Cataract (Motia Bind) in Eye disease

A cataract is a clouding that develops in the crystalline lens of the eye or in its envelope, varying in degree from slight to complete opacity and obstructing the passage of light.

Facts about cataract (motia bind)

  • Cataract (motia bind) is opacification of natural lens
  • Mostly in old age, but can develop at any age even in a newborn
  • Our natural lens has three layers like a mango, outer most skin is called capsule than there is a pulp like cortex and innermost is hard like the seed—called nucleus
  • Cataract can be due to opacities in any of these layers
  • These days latest mode of cataract treatment is by Phacoemulsification
  • In Phacoemulsification, a round opening is made in the anterior capsule of the lens and then cortex and nucleus is aspirated out through a small needle of phaco machine after breaking them into very small pieces using ultrasonic energy
  • In Phacoemulsification it is the ultrasonic energy which is used, not laser energy as is commonly thought by layman
  • Cataract surgery is a painless procedure. It is done under local anesthesia. Sometime local anesthesia is given by injecting anesthetic medicine by a fine needle in the orbit (peribulbar or retro bulbar anesthesia) but now more and more surgeries are being done just after putting eye drop i.e. topical anesthesia( no injection cataract surgery!!!!!). Decision regarding type of anesthesia is taken by the surgeon depending on the patient and it varies from patient to patient
  • Phacoemulsification is, most of the time, a suture less surgery as the cut which we make for surgery is self sealing by a valve action, but in some cases if there is leakage than we do put sutures. Sometime we need to convert the procedure to standard extra capsular technique-in that case sutures are placed on the surgical cut. In case of suturing, most of the time sutures are not removed. Though Phacoemulsification is a suture less surgery but sometime one or two sutures may be required for the benefit of patient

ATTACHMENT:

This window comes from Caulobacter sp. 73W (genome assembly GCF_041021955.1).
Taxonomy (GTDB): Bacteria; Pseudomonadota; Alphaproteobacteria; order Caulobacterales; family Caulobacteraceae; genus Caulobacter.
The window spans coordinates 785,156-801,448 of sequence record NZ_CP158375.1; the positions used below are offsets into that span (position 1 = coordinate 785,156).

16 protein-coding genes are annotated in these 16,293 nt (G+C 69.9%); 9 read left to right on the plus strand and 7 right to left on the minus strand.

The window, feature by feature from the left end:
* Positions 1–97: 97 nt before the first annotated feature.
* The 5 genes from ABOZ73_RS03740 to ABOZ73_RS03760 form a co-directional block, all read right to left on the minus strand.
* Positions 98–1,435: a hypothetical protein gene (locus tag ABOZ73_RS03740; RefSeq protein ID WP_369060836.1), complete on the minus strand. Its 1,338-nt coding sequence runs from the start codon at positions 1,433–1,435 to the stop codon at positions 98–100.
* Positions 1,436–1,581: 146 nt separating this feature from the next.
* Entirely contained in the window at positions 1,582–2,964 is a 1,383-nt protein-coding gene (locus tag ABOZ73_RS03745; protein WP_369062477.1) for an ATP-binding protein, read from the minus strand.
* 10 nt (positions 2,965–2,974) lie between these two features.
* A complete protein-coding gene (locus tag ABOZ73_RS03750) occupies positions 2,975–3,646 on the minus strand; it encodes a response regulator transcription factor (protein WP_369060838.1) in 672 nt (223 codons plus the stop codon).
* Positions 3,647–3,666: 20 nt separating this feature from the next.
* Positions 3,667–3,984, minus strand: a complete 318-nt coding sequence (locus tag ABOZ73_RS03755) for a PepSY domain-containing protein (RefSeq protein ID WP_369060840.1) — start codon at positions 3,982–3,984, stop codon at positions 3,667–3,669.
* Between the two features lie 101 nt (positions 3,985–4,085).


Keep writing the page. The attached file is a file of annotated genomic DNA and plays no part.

• After surgery intraocular artificial lens is implanted in eye. There are two major types of IOL. One type is hard or non foldable variety and other type is of foldable lenses. Foldable IOL are preferred lenses. In foldable lenses also there are two main varieties i.e. monofocal and multifocal lenses. Multifocal lenses are still evolving, they promise to give correction for both near and distance but patient response is variable. Monofocal lens are also of two types. Among monofocal lenses aspheric lenses are the latest
  • After surgery patient may experience mild pain, watering, irritation, redness etc. these are normal and improve over next few days
  • As eye is like a digital camera hence ultimate picture quality is dependent on type of lens, health of your retina (photographic sensor screen) and cornea (outer lens)
  • Visual prognosis is generally good after this surgery, but some conditions are associated with guarded visual prognosis: diabetes, hypertension, glaucoma, retinal problems, macular problems, optic neuropathies, high myopia, corneal scars, Amblyopia etc
  • In few cases Phacoemulsification is not safe, and then also decision is taken in favour of large incision standard extra capsular cataract extraction. In these cases we might require to put the sutures
  • It is a very safe procedure but like any other surgical procedure it also has chances of certain complications although frequency is low. Common complications are rupture of posterior capsule, nucleus drop in posterior chamber, iris trauma, corneal decompensation, infections etc
  • Post operative infection is rare but serious problem. Though all precautions are taken to avoid this complication, it may happen in very few cases. If it happens, patient experiences severe pain, swelling, fall in vision, redness etc. therefore any untoward symptoms should be reported to the surgeon immediately
  • In case of complication sometime we need to take the help of vitreo-retinal surgeon, in those cases you may be referred to a vitreo-retinal surgeon. Total loss of vision is rare but is a known complication of cataract surgery. In certain situation surgeon may not be able to put lens in the operated eye
  • IOL power calculation is not foolproof, hence post operative refractive surprises are seen and patient may require glasses after surgery. Near glasses are prescribed after surgery but in majority of cases even distance glasses are required
  • You will be prescribed glasses one month after surgery
  • You have to follow your doctor's post operative instructions strictly
  • Inform your doctor immediately in case of increased redness of operated eye, sudden decrease in vision, severe pain in eyes or any other unexpected new development in the operated eye
  • Avoid rubbing of operated eyes
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